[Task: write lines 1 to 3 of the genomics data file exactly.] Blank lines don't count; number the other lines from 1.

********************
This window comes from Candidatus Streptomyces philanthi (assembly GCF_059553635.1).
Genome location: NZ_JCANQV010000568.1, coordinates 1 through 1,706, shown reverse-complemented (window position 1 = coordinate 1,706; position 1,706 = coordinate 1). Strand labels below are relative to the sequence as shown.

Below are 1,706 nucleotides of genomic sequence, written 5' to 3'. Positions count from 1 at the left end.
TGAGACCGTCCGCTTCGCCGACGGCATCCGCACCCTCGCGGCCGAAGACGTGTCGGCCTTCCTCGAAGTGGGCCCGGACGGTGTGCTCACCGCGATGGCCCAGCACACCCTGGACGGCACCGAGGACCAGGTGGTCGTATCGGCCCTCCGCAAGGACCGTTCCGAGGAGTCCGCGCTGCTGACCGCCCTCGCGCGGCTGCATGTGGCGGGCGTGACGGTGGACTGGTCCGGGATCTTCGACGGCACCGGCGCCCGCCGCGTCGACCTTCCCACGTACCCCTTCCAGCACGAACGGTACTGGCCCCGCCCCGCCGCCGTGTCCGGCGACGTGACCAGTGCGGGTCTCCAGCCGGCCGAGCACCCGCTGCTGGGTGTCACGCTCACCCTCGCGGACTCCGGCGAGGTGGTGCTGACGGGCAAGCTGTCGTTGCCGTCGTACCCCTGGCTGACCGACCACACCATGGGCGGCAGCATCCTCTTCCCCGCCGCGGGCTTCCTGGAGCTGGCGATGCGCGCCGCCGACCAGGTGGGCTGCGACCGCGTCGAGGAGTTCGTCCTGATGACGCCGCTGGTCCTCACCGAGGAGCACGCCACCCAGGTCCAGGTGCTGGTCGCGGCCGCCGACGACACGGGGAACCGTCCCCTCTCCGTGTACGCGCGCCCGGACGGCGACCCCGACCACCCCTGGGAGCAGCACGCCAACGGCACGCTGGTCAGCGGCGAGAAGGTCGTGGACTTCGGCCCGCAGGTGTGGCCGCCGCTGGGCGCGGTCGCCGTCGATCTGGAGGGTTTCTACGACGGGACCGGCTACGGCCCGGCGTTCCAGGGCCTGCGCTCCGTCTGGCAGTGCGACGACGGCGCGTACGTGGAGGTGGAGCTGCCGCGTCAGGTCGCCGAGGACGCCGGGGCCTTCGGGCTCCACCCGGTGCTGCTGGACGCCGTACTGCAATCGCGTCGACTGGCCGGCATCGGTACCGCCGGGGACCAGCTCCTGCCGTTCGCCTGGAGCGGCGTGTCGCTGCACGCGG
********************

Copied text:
This window comes from Candidatus Streptomyces philanthi (assembly GCF_059553635.1).
Genome location: NZ_JCANQV010000568.1, coordinates 1 through 1,706, shown reverse-complemented (window position 1 = coordinate 1,706; position 1,706 = coordinate 1). Strand labels below are relative to the sequence as shown.

Below are 1,706 nucleotides of genomic sequence, written 5' to 3'. Positions count from 1 at the left end.